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'Yoga wars' spoil spirit of ancient practice, Indian agency says
Open Source Yoga Unity, a San Francisco-based nonprofit group of yoga enthusiasts, filed a federal lawsuit against Choudhury's patent. The lawsuit resulted in a confidential settlement agreement.
Today, Choudhury's form of yoga is taught at more than 400 centers from Washington to Paris. His net worth is unofficially estimated at $7 million.
The U.S. Patent and Trademark Office has granted at least 131 patents on the subject of yoga, most for books and yoga mats. The database of registered and pending trademarks lists 3,700 trademarks but no specific patents on postures or variations of postures, the government agency said.
In India, yoga used to be free, practiced in public parks and ashrams. It was typically part of a Hindu religious commitment to an austere life and seen as a practice for ash-smeared holy men in loincloths who were vegetarians, abstained from alcohol, and prayed, meditated and chanted for more than four hours a day.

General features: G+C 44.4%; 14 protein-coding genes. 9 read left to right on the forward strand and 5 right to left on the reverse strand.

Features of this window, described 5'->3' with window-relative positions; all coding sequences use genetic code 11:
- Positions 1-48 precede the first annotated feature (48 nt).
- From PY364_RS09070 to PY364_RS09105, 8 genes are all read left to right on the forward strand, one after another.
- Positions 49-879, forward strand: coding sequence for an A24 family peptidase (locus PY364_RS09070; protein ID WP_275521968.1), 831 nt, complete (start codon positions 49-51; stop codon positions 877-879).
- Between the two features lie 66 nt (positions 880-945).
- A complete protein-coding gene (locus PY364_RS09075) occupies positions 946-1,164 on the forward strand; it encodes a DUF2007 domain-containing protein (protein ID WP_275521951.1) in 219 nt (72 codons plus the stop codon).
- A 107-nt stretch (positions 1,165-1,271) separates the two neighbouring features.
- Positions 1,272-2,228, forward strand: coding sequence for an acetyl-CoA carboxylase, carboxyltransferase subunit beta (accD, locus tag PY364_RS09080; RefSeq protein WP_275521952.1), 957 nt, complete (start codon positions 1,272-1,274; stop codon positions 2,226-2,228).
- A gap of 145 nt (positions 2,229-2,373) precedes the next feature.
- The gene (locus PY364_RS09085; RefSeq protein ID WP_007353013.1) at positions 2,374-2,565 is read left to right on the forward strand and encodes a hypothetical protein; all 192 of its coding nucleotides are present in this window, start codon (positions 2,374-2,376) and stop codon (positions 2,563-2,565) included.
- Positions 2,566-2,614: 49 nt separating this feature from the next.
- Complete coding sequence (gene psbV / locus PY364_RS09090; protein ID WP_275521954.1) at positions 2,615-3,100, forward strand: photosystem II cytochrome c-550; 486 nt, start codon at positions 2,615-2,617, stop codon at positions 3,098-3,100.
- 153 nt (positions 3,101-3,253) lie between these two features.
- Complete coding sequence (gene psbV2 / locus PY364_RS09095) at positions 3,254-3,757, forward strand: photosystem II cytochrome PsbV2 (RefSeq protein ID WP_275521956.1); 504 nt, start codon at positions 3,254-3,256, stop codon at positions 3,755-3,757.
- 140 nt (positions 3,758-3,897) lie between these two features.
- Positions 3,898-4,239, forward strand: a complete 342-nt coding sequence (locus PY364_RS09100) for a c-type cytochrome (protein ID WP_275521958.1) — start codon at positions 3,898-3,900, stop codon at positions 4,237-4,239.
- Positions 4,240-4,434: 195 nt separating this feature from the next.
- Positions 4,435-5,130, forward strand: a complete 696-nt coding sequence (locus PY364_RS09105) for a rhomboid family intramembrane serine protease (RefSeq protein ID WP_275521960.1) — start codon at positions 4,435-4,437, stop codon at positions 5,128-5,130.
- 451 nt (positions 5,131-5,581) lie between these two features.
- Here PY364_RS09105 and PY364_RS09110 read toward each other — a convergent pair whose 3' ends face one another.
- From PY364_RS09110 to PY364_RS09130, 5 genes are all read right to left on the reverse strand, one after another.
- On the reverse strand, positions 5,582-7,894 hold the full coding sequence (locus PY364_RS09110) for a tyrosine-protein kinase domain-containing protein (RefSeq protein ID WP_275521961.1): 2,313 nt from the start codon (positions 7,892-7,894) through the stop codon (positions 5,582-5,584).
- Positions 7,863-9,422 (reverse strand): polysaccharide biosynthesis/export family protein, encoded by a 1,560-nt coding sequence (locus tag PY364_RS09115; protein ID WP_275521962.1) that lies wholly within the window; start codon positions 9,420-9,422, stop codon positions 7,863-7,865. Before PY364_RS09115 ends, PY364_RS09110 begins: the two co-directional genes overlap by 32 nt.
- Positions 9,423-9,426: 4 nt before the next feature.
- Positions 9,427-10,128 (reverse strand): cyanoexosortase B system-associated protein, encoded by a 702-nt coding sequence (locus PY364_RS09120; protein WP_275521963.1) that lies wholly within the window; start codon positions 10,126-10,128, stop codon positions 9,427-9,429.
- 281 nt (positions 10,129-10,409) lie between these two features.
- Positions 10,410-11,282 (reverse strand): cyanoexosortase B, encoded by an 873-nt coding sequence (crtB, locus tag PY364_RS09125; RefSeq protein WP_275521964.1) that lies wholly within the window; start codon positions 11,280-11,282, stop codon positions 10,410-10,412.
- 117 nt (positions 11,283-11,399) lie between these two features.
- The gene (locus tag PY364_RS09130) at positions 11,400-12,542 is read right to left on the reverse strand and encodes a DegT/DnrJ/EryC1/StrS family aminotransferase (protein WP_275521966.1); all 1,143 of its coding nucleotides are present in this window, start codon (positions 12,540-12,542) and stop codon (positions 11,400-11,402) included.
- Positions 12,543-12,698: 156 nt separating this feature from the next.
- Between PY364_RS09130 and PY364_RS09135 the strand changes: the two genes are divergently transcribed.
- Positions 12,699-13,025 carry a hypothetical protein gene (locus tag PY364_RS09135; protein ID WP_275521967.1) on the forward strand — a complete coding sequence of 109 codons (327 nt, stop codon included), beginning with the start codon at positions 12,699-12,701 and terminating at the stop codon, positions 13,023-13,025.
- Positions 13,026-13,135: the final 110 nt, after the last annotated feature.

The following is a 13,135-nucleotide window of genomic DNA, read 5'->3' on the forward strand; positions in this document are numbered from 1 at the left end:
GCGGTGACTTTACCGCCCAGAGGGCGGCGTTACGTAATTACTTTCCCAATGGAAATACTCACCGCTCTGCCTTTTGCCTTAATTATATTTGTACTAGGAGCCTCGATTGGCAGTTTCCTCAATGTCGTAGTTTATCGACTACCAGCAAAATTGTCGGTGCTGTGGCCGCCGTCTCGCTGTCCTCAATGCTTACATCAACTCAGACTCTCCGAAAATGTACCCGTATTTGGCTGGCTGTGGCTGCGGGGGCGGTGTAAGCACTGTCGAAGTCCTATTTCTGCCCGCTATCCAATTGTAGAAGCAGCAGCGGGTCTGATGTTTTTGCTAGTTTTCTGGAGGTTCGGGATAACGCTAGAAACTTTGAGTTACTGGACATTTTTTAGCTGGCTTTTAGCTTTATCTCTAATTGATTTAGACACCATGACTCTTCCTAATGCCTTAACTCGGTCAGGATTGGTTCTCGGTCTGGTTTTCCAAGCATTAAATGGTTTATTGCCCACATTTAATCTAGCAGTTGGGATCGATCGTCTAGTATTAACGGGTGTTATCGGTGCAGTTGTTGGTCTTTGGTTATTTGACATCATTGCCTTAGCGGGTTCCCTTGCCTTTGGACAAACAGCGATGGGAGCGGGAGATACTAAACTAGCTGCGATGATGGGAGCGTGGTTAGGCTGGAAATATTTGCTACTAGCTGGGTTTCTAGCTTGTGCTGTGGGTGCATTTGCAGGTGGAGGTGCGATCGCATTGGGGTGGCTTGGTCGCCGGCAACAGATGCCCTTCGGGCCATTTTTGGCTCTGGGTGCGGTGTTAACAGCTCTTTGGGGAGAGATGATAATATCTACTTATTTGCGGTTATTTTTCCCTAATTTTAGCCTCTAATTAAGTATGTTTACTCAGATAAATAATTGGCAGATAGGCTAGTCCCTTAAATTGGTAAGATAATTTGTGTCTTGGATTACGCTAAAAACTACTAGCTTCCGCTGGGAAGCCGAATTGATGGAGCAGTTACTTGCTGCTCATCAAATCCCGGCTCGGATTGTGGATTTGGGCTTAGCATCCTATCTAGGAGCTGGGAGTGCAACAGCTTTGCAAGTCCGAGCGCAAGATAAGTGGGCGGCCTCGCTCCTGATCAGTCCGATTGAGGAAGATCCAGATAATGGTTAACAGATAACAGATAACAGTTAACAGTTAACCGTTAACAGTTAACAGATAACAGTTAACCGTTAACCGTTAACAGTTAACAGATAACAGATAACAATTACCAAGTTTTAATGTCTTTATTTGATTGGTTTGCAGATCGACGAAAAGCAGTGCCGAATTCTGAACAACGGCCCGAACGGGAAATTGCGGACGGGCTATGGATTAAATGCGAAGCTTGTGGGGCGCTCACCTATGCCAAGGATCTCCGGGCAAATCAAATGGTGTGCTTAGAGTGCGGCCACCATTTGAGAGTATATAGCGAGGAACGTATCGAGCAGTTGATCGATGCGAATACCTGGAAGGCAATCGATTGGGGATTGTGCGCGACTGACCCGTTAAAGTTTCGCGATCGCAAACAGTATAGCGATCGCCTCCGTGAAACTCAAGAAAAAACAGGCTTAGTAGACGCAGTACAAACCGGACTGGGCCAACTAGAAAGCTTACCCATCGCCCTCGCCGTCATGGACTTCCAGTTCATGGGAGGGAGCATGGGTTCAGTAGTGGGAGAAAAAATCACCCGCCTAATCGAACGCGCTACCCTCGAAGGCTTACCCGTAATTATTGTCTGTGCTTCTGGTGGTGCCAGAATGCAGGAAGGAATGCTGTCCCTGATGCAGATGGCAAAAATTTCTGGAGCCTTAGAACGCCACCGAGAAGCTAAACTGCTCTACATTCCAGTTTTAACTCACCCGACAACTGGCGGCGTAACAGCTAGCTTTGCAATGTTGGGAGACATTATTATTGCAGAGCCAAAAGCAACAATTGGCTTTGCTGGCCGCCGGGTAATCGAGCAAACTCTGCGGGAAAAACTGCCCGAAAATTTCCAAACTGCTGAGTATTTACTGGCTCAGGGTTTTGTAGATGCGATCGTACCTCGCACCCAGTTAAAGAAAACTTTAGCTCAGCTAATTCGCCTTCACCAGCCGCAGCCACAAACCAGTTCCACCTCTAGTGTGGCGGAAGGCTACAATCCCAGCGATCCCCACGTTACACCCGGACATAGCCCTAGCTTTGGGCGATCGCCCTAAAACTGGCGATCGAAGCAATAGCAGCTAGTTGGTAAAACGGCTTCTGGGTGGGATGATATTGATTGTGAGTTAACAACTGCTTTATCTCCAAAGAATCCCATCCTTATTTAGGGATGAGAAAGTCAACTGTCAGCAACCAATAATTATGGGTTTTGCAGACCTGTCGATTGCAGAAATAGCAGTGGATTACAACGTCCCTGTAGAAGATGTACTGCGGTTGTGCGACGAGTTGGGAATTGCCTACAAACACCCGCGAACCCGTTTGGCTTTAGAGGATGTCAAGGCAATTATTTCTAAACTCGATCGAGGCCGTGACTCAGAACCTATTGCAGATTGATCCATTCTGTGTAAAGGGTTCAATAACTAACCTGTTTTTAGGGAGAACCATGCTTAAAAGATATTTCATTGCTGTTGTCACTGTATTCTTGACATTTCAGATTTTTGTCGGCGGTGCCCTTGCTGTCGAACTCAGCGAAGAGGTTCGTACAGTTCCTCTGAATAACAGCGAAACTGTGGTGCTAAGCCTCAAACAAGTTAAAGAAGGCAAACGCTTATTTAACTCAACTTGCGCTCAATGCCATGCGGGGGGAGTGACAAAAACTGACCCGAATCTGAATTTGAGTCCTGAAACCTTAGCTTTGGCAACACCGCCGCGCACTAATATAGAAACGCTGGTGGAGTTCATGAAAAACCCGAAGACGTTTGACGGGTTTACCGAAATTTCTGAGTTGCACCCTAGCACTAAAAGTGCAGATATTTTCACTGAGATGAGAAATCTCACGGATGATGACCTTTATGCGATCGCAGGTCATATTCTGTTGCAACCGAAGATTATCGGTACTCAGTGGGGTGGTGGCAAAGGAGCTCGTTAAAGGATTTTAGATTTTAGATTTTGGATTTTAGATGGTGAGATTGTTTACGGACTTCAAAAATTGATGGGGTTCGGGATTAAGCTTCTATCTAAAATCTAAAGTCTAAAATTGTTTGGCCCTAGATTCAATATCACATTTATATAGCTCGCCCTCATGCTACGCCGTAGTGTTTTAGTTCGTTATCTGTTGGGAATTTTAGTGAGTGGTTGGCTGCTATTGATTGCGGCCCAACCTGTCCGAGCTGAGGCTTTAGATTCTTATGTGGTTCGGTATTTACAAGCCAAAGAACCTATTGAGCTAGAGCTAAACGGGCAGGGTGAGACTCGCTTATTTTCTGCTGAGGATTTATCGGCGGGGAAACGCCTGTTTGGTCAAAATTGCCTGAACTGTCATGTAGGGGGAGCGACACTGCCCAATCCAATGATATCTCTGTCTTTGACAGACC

But yoga has entered the mainstream in India, and millions of people practice in studios. The government has encouraged the army to teach supple poses to stressed-out officers in the disputed region of Kashmir. Hundreds of Mumbai residents practiced outside in a show of unity after the 2008 terrorist attack. Prisoners in the state of Madhya Pradesh can receive an early release if they complete a meditative breathing and stretching yoga course, which is said to be excellent for anger management.
At her popular Iyengar yoga class at her home in New Delhi, instructor Nischint Singh, 42, said that yoga was originally meant to soothe shattered souls and teach breathing known as pranayama, and that she always thought it should be open to everyone.
"Yoga is for developing a connection with yourself. It's meant to be meditative," she said before a recent class. "But today it's being sold as a way of weight loss and a way to look younger. The actual originators of yoga are not even alive. Everything people are doing today is just following them."
Special correspondent Ayesha Manocha contributed to this report.